*FX has jumped into Hollywood’s sudden fascination with slavery via “The Code,” a limited series from Kelsey Grammer‘s Grammnet NH Prods, reports Deadline.com.
It is based on the book “Song Yet Sung” by The Color Of Water author James McBride, which draws from the life of famous abolitionist Harriet Tubman. Born a slave, she escaped and, with the help of the hard-bitten white watermen of Maryland’s Eastern Shore, fostered an intricate escape network of secret routes and safe houses known as the Underground Railroad that she used to smuggle more than 300 slaves to the North.
“The Code” centers on Liz, a black woman making a desperate dash to freedom, on the run from a torn white waterman and able slave catcher, who takes on one last job — only to find himself in a war against a notorious female slave stealer.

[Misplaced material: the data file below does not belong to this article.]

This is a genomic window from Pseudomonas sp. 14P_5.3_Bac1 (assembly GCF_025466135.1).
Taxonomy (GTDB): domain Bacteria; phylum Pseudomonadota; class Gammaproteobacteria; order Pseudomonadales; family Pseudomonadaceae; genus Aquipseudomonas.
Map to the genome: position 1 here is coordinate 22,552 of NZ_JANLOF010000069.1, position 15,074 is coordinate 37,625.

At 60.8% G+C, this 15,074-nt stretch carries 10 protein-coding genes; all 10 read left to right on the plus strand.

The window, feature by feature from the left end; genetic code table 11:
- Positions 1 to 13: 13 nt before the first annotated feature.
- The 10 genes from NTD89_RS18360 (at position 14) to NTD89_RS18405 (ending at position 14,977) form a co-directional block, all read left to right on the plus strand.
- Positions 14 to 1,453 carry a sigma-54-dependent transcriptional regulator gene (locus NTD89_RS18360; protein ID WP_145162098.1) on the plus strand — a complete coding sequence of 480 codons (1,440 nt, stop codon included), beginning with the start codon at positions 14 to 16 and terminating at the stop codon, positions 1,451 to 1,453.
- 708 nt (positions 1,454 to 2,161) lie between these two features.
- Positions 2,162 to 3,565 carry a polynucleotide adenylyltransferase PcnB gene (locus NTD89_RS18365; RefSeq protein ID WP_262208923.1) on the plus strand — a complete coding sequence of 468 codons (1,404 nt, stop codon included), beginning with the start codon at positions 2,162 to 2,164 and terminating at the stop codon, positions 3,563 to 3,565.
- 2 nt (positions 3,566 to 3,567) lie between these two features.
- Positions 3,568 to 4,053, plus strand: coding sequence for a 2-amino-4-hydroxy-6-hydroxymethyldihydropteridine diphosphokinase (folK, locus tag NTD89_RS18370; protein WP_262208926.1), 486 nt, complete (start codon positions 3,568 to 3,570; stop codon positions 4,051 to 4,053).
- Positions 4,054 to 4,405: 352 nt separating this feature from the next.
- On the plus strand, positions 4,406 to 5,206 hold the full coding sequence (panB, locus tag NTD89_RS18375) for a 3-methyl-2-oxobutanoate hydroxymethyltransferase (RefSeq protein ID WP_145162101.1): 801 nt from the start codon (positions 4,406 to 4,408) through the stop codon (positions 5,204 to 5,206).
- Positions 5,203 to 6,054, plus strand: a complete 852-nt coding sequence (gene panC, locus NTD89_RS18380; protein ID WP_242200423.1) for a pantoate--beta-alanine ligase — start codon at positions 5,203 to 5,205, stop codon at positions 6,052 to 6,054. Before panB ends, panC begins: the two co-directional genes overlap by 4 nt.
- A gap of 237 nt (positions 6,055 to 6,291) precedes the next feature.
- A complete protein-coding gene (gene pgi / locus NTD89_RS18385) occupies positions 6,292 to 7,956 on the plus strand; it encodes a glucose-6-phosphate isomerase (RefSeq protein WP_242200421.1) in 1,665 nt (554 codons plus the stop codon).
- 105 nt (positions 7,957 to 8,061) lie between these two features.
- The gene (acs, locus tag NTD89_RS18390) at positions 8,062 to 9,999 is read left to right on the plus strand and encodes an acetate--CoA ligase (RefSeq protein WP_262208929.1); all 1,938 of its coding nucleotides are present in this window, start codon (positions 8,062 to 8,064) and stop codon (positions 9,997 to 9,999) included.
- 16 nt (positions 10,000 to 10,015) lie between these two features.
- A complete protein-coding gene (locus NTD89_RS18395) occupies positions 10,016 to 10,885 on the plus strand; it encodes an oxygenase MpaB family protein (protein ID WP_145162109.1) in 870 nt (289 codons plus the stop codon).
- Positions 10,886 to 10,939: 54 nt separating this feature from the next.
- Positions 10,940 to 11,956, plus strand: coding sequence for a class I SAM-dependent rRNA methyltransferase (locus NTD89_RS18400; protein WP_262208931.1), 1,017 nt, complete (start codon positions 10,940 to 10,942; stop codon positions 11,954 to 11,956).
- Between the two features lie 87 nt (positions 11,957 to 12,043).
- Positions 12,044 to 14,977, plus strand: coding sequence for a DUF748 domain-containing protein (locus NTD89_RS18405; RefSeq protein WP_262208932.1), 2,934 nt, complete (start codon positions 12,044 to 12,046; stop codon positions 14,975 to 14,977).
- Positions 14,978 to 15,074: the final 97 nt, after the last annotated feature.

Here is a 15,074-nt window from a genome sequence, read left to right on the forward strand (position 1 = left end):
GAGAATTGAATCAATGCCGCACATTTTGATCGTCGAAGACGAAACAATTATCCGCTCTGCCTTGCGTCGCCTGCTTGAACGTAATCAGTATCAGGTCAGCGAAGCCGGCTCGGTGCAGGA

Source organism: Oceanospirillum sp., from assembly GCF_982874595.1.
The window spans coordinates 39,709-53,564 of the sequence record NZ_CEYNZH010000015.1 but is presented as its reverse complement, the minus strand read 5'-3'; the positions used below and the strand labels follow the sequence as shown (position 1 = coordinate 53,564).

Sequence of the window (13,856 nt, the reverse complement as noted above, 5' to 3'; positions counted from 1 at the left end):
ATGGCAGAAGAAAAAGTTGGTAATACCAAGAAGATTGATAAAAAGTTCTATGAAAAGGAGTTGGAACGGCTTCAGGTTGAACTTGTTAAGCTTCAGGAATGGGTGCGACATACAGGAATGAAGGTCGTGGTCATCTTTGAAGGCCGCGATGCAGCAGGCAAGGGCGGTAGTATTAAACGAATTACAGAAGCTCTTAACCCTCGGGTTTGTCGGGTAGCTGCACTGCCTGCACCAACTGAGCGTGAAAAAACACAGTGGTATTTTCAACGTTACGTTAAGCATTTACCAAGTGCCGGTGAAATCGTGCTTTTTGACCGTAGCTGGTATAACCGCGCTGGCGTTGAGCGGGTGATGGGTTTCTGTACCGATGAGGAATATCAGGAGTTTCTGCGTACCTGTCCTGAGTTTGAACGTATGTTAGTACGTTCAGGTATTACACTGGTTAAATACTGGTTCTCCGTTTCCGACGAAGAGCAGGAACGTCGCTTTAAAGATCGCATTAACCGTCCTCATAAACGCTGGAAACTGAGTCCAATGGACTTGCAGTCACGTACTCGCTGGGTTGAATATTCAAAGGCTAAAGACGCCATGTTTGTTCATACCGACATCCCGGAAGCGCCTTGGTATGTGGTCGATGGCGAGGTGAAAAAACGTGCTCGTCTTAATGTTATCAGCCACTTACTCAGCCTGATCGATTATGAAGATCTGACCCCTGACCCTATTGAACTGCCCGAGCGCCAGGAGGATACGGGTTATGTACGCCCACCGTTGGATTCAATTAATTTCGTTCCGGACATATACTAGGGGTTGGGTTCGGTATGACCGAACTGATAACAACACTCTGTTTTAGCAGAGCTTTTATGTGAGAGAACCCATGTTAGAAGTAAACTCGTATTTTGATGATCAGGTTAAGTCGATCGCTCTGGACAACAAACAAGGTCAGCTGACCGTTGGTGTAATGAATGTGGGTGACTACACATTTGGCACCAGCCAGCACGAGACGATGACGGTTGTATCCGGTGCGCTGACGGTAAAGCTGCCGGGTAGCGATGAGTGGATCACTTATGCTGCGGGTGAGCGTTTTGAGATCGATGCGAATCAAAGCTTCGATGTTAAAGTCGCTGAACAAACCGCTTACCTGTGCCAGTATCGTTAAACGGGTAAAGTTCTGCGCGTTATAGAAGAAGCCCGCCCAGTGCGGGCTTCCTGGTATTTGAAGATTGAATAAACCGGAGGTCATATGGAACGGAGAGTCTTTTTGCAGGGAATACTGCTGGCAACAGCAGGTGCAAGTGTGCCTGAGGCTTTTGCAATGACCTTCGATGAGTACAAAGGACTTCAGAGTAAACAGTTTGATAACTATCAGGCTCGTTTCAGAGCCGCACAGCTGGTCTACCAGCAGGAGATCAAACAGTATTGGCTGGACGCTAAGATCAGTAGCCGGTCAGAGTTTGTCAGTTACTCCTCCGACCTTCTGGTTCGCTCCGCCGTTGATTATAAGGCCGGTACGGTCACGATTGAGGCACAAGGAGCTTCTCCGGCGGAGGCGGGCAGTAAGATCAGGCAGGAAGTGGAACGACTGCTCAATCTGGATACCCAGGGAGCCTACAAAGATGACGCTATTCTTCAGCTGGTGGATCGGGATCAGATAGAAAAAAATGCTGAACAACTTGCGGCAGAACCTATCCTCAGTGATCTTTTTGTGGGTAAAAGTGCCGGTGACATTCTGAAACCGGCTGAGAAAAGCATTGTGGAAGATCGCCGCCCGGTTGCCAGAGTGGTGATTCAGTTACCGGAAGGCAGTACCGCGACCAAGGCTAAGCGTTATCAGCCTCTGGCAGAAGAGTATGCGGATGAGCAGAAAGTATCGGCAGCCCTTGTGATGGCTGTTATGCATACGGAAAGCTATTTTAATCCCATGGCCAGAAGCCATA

As Liz makes her way through the dark and forbidding swamplands of Maryland’s Eastern Shore using the black codes of the underground, the complexities of slavery play out in full force, pitting slave against slave, white against white, and plantation owner against plantation owner.
McBride will adapt his book and co-executive produce with Brian Taylor, with Grammer executive producing.
FX has been interested in tackling the subject of slavery in a limited series and actively pursued a Roots remake, a project that ultimately went to the History Channel.
The topic of slavery is very much on people’s minds through a string of popular movies including last year’s “Django Unchained,” this year’s Oscar hopeful “12 Years A Slave,” and with Lee Daniels’ “The Butler” also touching on the subject. Also, ABC is developing a limited series about James Madison’s slave servant.
Taylor, Grammnet’s former head of development, acquired rights to the project and brought McBride to FX through his friendship with the author.